With Ko Pin Yi winning the lag, Filipino veteran Franciso “Django” Bustamante again used his patented powerful break shot in the first rack to pocket the 5- and 7-balls. With two balls down, Team Asia cleaned up the table to take the 1-0 lead. Their opponents almost tied the match, but Van Boening scratched on his shot on the 9-ball. Ko Pin Yi ended the rack and doubled the lead for Team Asia.

From there, Team West took over and used their experience to wrap up the match. The visitors bucked several errors and missed shots to take the remaining racks to seal the comeback. All of the players from the East had crucial mistakes scattered throughout the last five racks, which their opponents pounced on.

 

Ko, Reyes levels the Cup once more

 

Reyes/Ko PC 

(Team Asia)

 

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Van Boening/Appleton

(Team West)

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Picking up from where they left off at the start of the day, Ko Ping Chung and Efren Reyes brought the match into another stalemate after surviving the challenge of Shane Van Boening and Darren Appleton.

It was the Westerners who registered the first rack win after Reyes made two crucial errors, the worst of which was the failure to pocket the 10-ball. The Filipino veteran had a bad shot on his attempt to take down the 2-ball, but a miss from Van Boening on the 9 thereafter left the table open for the Asians to clean up. However, with that Reyes miss, Team West grabbed the lead.

Mistake after mistake happened in the following rack. Ultimately, Team Asia got an opportunity to take the match and Ko easily sank the money ball. The Asians doubled the lead after a dry break from Appleton in the third frame. In the fourth rack, however, Ko missed on the 8-ball and conceded the point to Team West.

In the crucial fifth frame, an exchange of defensive safety shots ensued before Reyes stopped the tussle and pocketed the 3-ball. With that shot, Team Asia was able to run out the table and regain the lead. The same scenario happened in the next rack and bore the same results as Ko got that 10-ball to drop and put his tandem on the hill.

Appleton almost made a crucial error by scratching on his break in the seventh frame. Nevertheless, after Ko sank the 8-ball off the 5, Reyes missed on the orange ball to leave the table open for the opposing pair to clean up. The West had cut the deficit to one, 3-4. Ko and Reyes made sure they will get the win in the following frame. Reyes made a wonderful safety shot on the 1-ball, which Van Boening missed completely. Team Asia took the frame and the match, and pushed the tournament back on even terms.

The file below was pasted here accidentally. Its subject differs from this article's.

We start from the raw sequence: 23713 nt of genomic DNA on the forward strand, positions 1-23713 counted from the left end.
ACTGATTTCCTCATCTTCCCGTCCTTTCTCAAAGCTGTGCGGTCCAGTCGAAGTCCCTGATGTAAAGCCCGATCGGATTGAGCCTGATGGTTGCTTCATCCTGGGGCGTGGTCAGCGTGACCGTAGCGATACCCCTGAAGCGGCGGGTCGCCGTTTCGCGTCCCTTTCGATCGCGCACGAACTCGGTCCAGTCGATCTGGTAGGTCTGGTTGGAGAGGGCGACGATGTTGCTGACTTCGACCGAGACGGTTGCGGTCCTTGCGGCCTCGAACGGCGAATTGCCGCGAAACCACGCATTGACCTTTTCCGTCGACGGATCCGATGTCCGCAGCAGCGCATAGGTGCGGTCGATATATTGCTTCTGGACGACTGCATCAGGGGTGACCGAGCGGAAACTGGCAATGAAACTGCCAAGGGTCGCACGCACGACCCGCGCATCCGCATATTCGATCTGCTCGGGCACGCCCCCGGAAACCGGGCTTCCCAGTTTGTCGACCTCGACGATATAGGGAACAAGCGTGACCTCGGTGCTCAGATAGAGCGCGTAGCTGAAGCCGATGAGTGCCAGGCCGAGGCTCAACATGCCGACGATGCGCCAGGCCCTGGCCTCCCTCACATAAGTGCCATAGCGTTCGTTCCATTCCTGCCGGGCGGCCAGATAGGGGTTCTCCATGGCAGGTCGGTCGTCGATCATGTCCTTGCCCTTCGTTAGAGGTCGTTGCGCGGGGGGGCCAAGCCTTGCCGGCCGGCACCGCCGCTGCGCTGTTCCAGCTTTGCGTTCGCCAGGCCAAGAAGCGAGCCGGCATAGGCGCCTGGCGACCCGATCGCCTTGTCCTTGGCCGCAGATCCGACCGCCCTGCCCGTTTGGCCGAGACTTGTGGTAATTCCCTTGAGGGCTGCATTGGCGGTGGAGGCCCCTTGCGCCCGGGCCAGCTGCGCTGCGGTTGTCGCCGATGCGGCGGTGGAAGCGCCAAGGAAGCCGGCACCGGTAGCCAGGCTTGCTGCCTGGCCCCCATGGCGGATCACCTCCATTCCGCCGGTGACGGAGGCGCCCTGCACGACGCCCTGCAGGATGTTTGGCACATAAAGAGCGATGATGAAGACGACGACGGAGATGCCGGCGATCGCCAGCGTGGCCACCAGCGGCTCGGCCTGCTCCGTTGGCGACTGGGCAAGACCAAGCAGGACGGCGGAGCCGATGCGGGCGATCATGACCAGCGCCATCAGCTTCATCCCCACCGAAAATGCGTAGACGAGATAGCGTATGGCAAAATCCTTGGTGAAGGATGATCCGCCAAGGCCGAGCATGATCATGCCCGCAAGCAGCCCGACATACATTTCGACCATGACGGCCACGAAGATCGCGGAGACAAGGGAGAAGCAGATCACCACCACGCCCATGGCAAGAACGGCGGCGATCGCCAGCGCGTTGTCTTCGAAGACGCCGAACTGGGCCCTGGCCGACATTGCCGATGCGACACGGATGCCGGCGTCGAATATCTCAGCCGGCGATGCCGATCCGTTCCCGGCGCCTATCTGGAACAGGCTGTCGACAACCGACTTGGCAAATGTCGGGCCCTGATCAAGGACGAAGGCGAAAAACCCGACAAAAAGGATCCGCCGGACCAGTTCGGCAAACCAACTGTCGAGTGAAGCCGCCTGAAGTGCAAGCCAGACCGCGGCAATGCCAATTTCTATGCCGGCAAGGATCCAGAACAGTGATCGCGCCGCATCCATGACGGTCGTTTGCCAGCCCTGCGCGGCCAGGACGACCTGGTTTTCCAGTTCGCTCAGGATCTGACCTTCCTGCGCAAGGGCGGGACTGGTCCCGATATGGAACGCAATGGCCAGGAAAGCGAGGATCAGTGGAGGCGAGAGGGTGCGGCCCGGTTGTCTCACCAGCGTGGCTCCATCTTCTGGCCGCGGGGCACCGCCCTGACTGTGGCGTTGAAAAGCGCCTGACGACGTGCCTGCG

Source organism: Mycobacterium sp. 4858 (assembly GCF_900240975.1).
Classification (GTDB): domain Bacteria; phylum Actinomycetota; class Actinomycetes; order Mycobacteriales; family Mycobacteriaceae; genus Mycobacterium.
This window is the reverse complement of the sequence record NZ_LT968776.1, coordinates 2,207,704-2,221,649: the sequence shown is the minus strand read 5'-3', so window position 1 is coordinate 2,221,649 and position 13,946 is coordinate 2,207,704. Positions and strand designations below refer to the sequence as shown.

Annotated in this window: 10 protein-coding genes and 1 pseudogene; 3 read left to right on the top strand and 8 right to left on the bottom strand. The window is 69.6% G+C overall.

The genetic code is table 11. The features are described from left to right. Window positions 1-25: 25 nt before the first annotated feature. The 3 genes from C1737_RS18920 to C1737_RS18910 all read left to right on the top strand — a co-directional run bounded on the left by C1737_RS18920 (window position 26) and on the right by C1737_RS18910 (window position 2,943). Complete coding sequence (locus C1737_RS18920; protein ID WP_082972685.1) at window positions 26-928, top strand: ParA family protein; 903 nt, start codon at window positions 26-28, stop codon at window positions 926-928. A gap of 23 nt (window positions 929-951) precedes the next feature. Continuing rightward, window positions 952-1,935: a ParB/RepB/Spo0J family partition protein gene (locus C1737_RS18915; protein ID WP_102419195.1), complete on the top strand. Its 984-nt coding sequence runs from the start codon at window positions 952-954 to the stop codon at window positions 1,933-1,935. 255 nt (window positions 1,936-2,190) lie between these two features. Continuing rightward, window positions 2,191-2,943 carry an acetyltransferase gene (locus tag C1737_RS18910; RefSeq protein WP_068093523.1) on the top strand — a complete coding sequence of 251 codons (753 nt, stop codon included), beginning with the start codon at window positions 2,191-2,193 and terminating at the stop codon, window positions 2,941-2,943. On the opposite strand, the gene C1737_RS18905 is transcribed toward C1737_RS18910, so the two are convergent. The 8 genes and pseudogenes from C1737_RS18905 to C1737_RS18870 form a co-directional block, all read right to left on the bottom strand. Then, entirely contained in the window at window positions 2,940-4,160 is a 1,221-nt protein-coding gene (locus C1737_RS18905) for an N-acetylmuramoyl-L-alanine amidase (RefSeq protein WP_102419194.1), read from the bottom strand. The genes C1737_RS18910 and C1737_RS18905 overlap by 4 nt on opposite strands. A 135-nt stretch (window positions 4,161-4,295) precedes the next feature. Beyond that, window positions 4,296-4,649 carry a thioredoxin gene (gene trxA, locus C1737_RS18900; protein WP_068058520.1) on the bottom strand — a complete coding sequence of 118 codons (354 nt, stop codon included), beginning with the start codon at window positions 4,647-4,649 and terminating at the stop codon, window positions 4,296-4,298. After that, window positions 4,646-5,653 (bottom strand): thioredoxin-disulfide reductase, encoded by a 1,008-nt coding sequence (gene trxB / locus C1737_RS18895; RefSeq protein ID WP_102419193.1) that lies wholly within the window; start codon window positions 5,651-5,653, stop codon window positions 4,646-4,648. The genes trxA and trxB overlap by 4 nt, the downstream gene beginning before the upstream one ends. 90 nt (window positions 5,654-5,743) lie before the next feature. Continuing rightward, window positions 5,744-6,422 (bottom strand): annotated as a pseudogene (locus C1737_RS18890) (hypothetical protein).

Team West remains unscathed in the quadruples

 

Reyes/Bustamante/Ko PY/Ko PC 

(Team Asia)

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Immonen/Van Boening/Appleton/Ouschan

(Team West)

 

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Just like in Day 1, Team West again upended Team Asia in the second quadruples match of the tournament, 5-3.

It was not an ideal start for the visitors, however, as Shane Van Boening had a dry break on the opening frame. In an ensuing play, Ko Ping Chung had a hard time deciding on where to put the cue ball on a safety shot at the 7-ball, but eventually succeeded to the delight of everyone at the venue, even his opponents. It was a good shot indeed as Darren Appleton missed on his attempt on the 7, as Efren Reyes claimed the first frame for his team.

Team West bounced back to take the next two frames to get the lead. Francisco Bustamante uncharacteristically had a dry break in the second frame, and the visitors used the cue ball on hand to run out. In the third, Albin Ouschan had a wonderful shot on the 2-ball en route to pocketing both the 2 and the 3-balls on opposite pockets. After Ko Pin Yi missed on the 5-ball, it was smooth sailing for Immonen and his squad.